An Arduino sketch drives all of those processes. Commands are received from a Python script on the Pi via the serial port.
So What Does The Pi Do?
The Pi runs a cron job every minute to scan the DuinoCam’s (locked) twitter feed with a Python script. (Cron is a mechanism for running things at specific times or on specific events). If it sees a new tweet from a pre-approved (and hard-coded) twitter ID, it examines the tweet, looking for the following #hashtag commands…
- #1 – point camera at stairs/desk
- #2 – point camera at default position
- #3 – point camera at street
- #4 – point camera at neighbours opposite
- #lights_on – turn on LEDs
- #lights_off – turn off LEDs
- #photo – take a photo wherever the camera is now and tweet it
- #video_on – start streaming video
- #video_off – stop streaming video
- #scan_str – a full range 180 degree video sweep with streaming
- #scan_rec – a full range 180 degree video sweep, recorded, mp4ed & dropboxed, then local copy deleted
- #hires – take a full resolution photo, upload it to dropbox, then delete the local copy
If one or more of these commands are found, they are executed. Servo and LED control sends a serial message to the Duino, camera commands are executed on the Pi itself.
Another cron job reads and stores the current room temperature (TMP-36 sensor) and light levels (LDR) every 10 minutes using a Python script to read the Duino’s serial output.
Another cron job runs once an hour, on the hour (0600-1900). It first moves the camera to our chosen “default” position (in case we’ve been fiddling with it and left it in the wrong position), then takes and tweets a photo and the most recent temperature and light level information. (It usually takes about 17 seconds to achieve all that.)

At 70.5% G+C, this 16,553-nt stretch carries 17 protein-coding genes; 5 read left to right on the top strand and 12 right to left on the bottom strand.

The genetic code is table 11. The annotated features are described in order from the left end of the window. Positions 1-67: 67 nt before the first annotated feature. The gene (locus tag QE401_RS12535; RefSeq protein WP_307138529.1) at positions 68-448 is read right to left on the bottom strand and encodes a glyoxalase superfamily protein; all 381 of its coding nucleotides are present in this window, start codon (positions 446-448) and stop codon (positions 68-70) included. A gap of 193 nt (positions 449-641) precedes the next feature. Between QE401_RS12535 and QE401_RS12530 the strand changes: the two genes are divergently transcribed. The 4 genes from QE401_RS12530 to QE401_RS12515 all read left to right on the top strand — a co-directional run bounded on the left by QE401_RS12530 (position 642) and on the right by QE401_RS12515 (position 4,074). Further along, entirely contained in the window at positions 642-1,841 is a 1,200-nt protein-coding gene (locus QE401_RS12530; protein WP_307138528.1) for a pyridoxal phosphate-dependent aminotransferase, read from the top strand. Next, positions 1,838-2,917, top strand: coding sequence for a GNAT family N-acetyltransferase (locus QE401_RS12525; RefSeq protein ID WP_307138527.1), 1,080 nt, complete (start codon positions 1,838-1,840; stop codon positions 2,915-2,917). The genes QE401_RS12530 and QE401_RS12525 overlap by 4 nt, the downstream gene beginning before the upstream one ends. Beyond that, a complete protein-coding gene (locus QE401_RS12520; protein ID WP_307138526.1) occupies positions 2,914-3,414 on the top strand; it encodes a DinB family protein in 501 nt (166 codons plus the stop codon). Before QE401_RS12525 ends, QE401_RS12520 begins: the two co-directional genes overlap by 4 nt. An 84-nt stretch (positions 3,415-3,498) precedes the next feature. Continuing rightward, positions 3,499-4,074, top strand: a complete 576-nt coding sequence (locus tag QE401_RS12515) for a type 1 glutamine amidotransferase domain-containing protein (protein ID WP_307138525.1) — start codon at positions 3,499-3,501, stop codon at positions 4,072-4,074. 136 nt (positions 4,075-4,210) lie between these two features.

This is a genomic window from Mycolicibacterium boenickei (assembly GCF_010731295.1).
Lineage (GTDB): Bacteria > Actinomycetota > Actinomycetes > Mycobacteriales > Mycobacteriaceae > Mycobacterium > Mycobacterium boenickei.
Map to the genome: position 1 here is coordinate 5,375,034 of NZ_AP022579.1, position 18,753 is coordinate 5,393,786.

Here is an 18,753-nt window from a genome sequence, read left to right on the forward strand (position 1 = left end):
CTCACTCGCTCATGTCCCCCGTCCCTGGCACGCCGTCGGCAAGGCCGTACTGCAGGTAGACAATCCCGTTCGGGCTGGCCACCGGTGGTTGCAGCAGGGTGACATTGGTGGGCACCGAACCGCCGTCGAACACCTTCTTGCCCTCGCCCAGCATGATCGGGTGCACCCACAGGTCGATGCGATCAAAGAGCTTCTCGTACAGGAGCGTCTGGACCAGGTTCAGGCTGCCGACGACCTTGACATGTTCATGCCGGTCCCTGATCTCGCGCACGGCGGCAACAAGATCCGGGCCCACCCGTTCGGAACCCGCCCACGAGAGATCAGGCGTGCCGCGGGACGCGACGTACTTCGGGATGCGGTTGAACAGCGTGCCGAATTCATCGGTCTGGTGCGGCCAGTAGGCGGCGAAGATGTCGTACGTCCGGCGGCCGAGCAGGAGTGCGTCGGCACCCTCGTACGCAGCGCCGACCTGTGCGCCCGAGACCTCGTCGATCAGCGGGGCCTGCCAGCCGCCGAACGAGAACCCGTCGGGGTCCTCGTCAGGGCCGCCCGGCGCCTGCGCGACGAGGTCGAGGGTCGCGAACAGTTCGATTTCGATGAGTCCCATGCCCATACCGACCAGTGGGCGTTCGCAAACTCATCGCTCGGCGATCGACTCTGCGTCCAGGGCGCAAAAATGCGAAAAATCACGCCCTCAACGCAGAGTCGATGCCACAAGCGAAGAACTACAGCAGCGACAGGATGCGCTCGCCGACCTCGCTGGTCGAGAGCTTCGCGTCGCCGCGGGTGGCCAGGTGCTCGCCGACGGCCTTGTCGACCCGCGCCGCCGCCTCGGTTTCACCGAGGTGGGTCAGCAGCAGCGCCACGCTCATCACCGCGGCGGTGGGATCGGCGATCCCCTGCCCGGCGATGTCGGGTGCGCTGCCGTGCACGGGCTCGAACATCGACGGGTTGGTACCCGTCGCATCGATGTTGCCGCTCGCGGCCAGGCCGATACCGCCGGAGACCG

So all we have to do is look at the twitter feed.
If we need to go “live” (which we find we really don’t since we now get a tweeted status photo every hour) we can switch on streaming and watch the stream with VLC on any device that can run it.
Streaming Relies On A Good Uplink, What If…
Streaming isn’t all that good on our Polish connection though because the uplink is not very fast. It took me 26 hours to upload the (4Gb) RasPiO Duino assembly video from there. So I decided to implement the same sort of dropbox upload that I used for RasPiCamcorder 2. This gives you the option to get high quality video without needing good bandwidth, as long as you can wait about 10-15 minutes for your results.
I Want High Res Photos Too
No problem! I also added the facility to dropbox upload a high resolution photo. Sometimes you just need a really good look…
What About Lights?
You may have noticed the weather station in the default view showing the car above. This has a remote temperature sensor in the basement. If we want to see the basement temperature in the dark (well you might, WJDK) we can flip the LEDs on with a
#lights_on tweet, then get a photo either tweeted
#photo or dropboxed
Will You Share The Code?
Yes, I intend to share the code and write the whole thing up some time within the next few months. I’ve been rather busy lately getting the RasPiO Duino KickStarter rewards out the door. We’re nearly done with those. Once we are, the RasPiO Duino will go on general sale. Click here to find out when that will be.